The faun doesn’t like the poet, thinks he has no business in Arcadia. The poet reminds him “It was Arcadia.” The satyr wants to know why the poet is here. Greeks, when they are not warring with each other, roam the countryside with dogs and weapons and iron spikes for trees to kill the dryads inside. The poet says he is learning the skills of the lyre and poetry. He is there to learn how Pan can be dead, and he thinks Orpheus’ lyre will help him get answers about that from the spirit folk.
The faun wants the satyr to kill the poet. The satyr tells the faun he doesn’t understand what’s going on.
The sound of baying dogs is heard and the satyr tells the poet he must carry the dryad to a cave. The satyr cannot, but he will carry the poet’s lyre. And the poet probably won’t be coming out of that cave.
On the trip, the poet talks about how the conquered people of Arcadia will learn about new gods like Hephaestos and Ares and, unfortunately, Aphrodite. If the Arcadians had the equivalent of Aphrodite, she would no doubt “represent a purer lust”. The satyr says purity is a “social nicety”. The poet is surprised a satyr can “play at philosophy”.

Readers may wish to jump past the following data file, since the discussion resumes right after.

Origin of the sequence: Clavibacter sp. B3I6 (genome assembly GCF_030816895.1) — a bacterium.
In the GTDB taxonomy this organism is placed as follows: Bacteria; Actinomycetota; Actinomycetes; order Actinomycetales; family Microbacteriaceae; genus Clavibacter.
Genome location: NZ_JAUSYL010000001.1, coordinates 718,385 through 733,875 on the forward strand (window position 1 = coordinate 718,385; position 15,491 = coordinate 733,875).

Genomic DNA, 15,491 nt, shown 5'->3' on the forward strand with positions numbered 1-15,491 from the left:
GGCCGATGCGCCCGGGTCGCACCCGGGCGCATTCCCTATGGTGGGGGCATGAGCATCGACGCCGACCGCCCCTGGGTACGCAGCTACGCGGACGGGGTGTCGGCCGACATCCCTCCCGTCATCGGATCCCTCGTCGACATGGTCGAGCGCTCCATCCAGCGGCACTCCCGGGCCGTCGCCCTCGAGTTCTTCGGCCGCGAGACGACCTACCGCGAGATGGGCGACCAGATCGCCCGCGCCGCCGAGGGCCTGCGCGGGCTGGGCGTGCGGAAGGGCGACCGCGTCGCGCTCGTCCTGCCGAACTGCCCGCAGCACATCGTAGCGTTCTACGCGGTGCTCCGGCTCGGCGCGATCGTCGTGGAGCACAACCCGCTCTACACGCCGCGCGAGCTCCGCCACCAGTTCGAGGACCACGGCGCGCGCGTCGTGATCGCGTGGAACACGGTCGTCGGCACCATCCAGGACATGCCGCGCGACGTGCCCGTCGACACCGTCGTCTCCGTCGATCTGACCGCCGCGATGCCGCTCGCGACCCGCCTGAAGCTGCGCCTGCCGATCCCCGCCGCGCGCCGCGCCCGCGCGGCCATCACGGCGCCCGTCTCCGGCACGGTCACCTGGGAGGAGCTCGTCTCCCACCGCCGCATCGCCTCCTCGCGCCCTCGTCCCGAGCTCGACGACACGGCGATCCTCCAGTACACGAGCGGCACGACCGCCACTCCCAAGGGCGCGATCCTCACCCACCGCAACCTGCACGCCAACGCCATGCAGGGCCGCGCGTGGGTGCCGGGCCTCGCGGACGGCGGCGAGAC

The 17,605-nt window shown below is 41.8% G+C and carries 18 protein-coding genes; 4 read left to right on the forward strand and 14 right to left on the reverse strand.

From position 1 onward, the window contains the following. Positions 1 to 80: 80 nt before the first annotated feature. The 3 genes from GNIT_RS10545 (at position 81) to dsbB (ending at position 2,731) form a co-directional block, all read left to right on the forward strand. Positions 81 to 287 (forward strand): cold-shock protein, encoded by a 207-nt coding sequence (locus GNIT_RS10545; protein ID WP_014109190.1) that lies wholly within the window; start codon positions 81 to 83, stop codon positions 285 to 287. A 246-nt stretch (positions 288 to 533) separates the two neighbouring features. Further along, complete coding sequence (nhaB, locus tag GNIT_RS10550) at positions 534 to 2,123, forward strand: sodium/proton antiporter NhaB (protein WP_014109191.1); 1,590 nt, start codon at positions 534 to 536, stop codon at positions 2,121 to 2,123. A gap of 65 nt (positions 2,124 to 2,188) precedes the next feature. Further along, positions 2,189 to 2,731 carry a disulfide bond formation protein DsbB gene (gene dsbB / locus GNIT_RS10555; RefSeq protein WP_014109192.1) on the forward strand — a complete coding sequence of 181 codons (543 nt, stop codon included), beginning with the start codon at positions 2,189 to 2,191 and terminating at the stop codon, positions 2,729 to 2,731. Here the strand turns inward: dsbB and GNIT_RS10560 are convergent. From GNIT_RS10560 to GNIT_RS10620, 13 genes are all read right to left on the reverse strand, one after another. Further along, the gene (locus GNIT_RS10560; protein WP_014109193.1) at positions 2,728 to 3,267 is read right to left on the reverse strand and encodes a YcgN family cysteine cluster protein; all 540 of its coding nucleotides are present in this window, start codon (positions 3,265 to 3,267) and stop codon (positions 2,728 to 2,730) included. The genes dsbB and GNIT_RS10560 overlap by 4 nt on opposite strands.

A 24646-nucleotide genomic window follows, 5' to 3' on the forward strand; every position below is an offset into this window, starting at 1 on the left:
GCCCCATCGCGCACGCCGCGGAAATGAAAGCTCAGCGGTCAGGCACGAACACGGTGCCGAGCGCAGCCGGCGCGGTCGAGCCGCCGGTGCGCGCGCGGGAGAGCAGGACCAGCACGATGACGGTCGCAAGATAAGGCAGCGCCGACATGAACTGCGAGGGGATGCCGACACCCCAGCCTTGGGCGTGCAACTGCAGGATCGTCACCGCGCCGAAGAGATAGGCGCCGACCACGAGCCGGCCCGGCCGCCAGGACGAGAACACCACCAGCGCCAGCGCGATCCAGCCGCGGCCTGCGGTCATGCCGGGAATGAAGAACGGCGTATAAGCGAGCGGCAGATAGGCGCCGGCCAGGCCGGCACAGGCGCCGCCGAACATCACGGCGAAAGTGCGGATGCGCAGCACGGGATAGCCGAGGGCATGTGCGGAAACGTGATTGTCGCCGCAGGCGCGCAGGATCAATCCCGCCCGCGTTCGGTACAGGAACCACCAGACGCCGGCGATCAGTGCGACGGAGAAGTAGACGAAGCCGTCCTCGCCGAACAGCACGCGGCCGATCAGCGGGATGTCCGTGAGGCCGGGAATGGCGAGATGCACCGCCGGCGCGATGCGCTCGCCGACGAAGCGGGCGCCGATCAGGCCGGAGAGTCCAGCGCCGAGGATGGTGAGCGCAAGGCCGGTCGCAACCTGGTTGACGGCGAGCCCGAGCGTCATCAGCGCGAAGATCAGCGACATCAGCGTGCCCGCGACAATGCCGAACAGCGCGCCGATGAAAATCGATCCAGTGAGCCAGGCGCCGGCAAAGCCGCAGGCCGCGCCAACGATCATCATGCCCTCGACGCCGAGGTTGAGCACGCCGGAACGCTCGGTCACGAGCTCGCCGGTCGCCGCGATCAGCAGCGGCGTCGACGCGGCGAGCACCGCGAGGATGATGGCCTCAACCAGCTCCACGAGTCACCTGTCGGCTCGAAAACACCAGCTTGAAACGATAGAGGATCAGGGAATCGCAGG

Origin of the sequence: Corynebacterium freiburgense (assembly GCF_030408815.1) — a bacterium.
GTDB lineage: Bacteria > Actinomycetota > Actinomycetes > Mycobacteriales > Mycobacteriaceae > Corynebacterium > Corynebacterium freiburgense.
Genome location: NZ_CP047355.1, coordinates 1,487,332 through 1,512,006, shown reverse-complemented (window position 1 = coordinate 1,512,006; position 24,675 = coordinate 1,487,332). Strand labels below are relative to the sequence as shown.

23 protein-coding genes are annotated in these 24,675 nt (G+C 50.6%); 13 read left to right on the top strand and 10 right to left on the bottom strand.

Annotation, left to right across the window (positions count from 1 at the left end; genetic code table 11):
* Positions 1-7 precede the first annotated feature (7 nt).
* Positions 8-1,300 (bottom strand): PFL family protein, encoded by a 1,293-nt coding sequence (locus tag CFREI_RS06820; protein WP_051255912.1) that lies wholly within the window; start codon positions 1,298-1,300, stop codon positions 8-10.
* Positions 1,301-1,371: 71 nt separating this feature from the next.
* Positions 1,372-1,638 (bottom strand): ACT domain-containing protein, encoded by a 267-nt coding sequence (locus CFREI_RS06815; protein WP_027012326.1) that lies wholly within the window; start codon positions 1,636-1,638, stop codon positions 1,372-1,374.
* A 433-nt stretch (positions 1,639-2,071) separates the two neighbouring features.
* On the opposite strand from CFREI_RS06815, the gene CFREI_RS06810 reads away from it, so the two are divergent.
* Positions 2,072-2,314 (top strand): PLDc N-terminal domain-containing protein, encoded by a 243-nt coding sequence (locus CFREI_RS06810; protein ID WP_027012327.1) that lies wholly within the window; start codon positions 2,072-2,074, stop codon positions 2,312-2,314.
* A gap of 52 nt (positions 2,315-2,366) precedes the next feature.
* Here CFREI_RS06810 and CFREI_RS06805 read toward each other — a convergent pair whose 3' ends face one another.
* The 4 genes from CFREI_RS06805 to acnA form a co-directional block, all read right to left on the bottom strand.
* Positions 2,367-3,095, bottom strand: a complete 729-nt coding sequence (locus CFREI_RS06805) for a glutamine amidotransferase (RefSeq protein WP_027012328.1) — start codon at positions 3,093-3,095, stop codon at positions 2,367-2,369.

The poet mentions that his servants had prayed to their gods to strike their enemies down and prayed to Shub-Niggurath (which is, of course, an appropriate Lovecraftian god given it’s the Goat with a Thousand Young). He then again says he doesn’t believe Pan is dead. He will be a god the Greeks will keep, that will haunt the wild. The satyr again repeats that Pan is dead. His shade “cannot be tempted by the lyre” or resurrected as the poet says.
The poet then believes he has entered a world where the satyr, faun, and dryad can be seen fully. The satyr tells him that’s not so. They are in man’s world and must flee the coming dogs. They must go to the cave and “seek a better death”.
The poet speculates as to why the satyr isn’t carrying the dryad. Perhaps the combination of the satyr (a personification of lust) and the dryad (an innate object of lust) would be some unworkable combination. But, then, the poet speculates that both love and lust are complex; “lust can be assuaged” and lust can be futile.